(6) No religiously affiliated educational institution shall be required to provide accommodations, facilities, advantages, privileges, service, or goods related to the solemnization or celebration of a marriage, including a use of any campus chapel or church. A religiously affiliated educational institution shall be immune from a civil claim or cause of action, including a claim pursuant to chapter 2 49.60 RCW, based on its refusal to provide accommodations, facilities, advantages, privileges, service, or goods related to the solemnization or celebration of a marriage under this subsection shall be immune for civil claim or cause of action, including a claim pursuant to chapter 6 49.60 RCW.

NEW SECTION. Sec. 3. "Religious organization" as defined in this chapter must be interpreted liberally to include faith-based social service organizations involved in social services directed at the larger community.

---30---

Related: Gay Marriage Bill Violates First Amendment

Erik Abe: Shame on Hawaii ACLU

Rep Marcus Oshiro: People of faith need equal protection and freedom, too

Star-Adv Aug 27: "Don't overreach on church exemptions"

Thirteen States and Washington DC have enacted gay marriage:

  • Four by Court Decision
    California* (June 28, 2013), Connecticut (Nov. 12, 2008), Iowa (Apr. 24, 2009), Massachusetts (May 17, 2004)
  • Six by State Legislature
    Delaware (July 1, 2013), Minnesota (Aug. 1, 2013), New Hampshire (Jan. 1, 2010), New York (July 24, 2011), Rhode Island (Aug. 1, 2013), Vermont (Sep. 1, 2009)
  • Three by Popular Vote
    Maine (Dec. 29, 2012), Maryland (Jan. 1, 2013), Washington (Dec. 9, 2012)
  • Washington, DC legalized same-sex marriage by Council action on Mar. 10, 2012.
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Citizens for Recall

Cliff Slater's Second Opinion

Coffee Break

Concerned Women For America Hawaii

Conservative Forum for Hawaii

CSIS Pacific Forum

Danny DeGracia Blog

December 7 Battlefields at risk

DefendOurKeiki.com

DVids Hawaii

Education Institute of Hawaii

E Māua Ola i Moku o Keawe

Farmers For Choice Hawaii

FIRE

Fix Oahu!

Follow the Money Hawaii

Frank in Hawaii

Friends of Lanai

Front Page Magazine

Frontline: The Fixers

Genetic Literacy Project

Get Off Your Butts!

Global Warming "Scientists" Email Files #1

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God, Freedom, America

GoGoGMO!

Grassroot Blog

Grassroot Institute

Habele.org

Hadassah Hawaii

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Hawaii Aquarium Fish Report

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Hawaii Farmers and Ranchers United

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Hawaii History Blog

Hawaii Homeschool Association

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HawaiiReporter.com

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Hawaii Rifle Association

Hawaii Right to Life -- Big Island

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Hawaii Senate Informer

Hawaii Shield Law Coalition

Hawaii Smokers Alliance

Hawaii State Data Lab

Hawaii Tropical Fish Association

Hawaii Votes

Hepsy's Kuleana

Heritage Foundation

HI Coalition Against Legalized Gambling

HIRA

Hiram Fong Papers

History Education Hawaii

Homeschool Legal Defense Hawaii

Honolulu Alliance

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Honolulu Navy League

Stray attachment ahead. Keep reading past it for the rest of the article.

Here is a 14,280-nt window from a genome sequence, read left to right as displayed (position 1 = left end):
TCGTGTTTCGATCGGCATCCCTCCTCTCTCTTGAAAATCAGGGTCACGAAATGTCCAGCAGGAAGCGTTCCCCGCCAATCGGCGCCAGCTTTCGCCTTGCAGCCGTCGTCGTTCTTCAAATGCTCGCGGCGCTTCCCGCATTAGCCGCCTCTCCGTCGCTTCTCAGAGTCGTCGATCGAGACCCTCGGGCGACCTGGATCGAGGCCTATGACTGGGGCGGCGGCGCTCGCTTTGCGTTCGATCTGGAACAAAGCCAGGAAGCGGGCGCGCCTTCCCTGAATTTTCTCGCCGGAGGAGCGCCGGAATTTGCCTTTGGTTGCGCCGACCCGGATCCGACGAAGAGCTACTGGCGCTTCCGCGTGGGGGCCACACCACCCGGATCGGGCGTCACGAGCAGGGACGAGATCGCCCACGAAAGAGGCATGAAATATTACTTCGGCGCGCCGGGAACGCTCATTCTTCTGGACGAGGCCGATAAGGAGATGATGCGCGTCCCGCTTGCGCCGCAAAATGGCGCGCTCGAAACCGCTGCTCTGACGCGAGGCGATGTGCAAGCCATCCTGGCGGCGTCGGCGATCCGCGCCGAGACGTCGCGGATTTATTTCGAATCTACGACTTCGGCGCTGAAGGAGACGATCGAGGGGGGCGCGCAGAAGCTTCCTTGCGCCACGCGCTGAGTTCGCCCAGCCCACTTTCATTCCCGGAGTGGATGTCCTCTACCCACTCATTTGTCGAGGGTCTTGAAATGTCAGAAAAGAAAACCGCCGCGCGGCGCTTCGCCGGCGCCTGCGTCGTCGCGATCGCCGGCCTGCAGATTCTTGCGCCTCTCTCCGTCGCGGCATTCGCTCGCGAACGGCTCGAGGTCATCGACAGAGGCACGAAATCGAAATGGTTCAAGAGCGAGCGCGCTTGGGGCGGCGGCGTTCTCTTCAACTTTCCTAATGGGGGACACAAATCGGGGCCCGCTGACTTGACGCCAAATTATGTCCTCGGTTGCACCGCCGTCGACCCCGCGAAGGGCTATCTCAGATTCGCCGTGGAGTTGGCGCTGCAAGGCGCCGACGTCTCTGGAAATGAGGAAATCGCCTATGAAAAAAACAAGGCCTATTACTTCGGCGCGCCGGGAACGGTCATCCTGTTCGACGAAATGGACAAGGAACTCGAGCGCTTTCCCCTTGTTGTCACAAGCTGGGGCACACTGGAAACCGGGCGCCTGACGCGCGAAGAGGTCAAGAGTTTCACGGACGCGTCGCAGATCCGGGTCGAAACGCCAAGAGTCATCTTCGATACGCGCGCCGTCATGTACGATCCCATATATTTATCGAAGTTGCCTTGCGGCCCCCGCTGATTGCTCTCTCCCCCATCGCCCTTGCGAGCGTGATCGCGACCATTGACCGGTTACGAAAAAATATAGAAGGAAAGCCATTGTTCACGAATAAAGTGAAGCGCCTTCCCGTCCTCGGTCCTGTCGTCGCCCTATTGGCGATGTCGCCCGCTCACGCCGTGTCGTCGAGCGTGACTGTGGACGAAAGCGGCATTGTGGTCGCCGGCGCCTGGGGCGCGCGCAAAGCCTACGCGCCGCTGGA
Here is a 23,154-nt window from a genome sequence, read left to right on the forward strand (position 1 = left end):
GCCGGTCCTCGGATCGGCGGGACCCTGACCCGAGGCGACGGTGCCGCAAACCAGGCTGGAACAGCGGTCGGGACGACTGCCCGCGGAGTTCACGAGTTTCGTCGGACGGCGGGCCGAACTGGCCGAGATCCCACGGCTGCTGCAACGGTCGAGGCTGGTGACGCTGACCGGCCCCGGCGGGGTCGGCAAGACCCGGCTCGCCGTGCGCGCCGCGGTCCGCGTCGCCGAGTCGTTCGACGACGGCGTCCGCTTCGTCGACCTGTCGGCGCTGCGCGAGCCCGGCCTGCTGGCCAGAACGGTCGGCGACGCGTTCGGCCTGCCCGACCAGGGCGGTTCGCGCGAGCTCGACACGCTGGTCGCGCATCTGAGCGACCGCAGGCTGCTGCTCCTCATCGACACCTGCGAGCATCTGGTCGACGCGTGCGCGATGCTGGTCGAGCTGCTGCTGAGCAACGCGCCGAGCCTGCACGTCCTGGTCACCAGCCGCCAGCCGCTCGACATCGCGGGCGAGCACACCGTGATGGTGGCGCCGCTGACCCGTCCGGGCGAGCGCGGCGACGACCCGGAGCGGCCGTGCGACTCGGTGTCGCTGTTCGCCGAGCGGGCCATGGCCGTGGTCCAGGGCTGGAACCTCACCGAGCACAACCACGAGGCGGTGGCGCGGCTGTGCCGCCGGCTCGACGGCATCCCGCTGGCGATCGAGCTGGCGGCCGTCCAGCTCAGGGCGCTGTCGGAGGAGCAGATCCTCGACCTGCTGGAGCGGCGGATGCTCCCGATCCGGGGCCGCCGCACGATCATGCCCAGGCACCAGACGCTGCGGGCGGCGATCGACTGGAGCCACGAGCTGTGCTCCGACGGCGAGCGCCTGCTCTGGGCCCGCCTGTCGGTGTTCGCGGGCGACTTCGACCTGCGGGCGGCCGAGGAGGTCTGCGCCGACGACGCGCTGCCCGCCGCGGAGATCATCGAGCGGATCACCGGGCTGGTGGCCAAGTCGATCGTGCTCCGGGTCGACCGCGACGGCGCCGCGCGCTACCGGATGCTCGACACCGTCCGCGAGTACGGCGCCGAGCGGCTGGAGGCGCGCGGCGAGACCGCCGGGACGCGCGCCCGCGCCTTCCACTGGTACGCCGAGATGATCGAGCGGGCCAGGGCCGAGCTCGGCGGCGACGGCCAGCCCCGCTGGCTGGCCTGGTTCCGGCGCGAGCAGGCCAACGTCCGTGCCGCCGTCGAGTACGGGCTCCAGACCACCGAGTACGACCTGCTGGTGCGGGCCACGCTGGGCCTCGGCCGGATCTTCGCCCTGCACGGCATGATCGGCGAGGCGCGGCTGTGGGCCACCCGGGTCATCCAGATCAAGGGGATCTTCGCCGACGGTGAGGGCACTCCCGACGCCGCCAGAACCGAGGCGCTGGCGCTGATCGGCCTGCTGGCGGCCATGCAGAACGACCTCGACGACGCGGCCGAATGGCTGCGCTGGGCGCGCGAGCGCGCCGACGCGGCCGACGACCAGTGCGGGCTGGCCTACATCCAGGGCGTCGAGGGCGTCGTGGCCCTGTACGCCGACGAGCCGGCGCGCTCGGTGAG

Honolulu TEA Party

Honolulu Traffic

Horns of Jericho Blog

House Minority Blog

House Republican Caucus

House Republican Caucus YouTube

HPACC

Hump Day Report

I Aloha Molokai

I Vote Hawaii

If Hawaii News

Inouye-Kwock, NYT 1992

Inside the Nature Conservancy

Inverse Condemnation

Investigative Project on Terrorism

Iowa Meets Maui

Israel Day Hawaii

Jackson v Abercrombie

Jihad Watch

Judgepedia Hawaii

July 4 in Hawaii

Kahle v New Hope

Kahua Group

Kakaako Cares

Kau TEA Party

Kauai Co GOP

KeyWiki

Kona TEA Party

Land and Power in Hawaii

Legislative Committee Analysis Tool

Lessons in Firearm Education

Let's Lose LOST

Lingle Years

Malulani Foundation

Managed Care Matters -- Hawaii

Mauna Kea Recreational Users Group

MentalIllnessPolicy.org

Middle East Forum--The Legal Project

Mililani Conservatives for Change

Military Home Educators' Network Oahu

Minority Caucus YouTube

Missile Defense Advocacy

Muslim Brotherhood in America

NAMI Hawaii

NARTH

Natatorium.org

National Christian Foundation Hawaii

National Parents Org Hawaii

National Wind Watch

Native Hawaiian Grants Project

New Zeal

NFIB Hawaii News

No GMO Means No Aloha

No Hawaii Beverage Tax

Northwest Economic Policy Seminar

Not Dead Yet, Hawaii

Now What I Really Think

OHA Lies

Ohana Policy Group

Pacific Aviation Museum

Patriot Voices Hawaii

PEACE Hawaii

Perry and Price Show

Pritchett Cartoons

Rental by Owner Awareness Assn

Republican Party -- Hawaii State

Research Institute for Hawaii USA

Rick Hamada Show

Rightly POV

RJ Rummel

Robotics Organizing Committee

Saipan Unheard No More

Save Hanalei Ridge

Save Our Doctors Hawaii

Save the Plastic Bag

School Choice in Hawaii

Senate Minority Blog

SenatorFong.com

SGLF

SIFE BYUH

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Smart About Marijuana--Hawaii

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St Damien

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State Budget Solutions Hawaii

State Policy Network

Stop SB2424

Stop the Maui Farming Ban

Student Veterans Oahu and Kauai

Tax Foundation of Hawaii

TEA Party Maui

The Harriet Tubman Agenda

The Long War Journal

The Real Hanabusa

The Verifiable Truth

The Voice of Kapolei

Tim Lussier HuffPo Hawaii

Truth About Trade & Technology - Hawaii

UCC Truths

Union Members Know Your Rights

United Veterans Hawaii

US Tax Foundation Hawaii Info

USO Hawaii

Valor in the Pacific

VAREP Honolulu

Vote No 113

Waagey.org

WAPNFFS

Watchdog Hawaii

Watchdog Wire

West Maui Taxpayers Association

YAL UH Hilo


Maui TEA Party
Maui TEA Party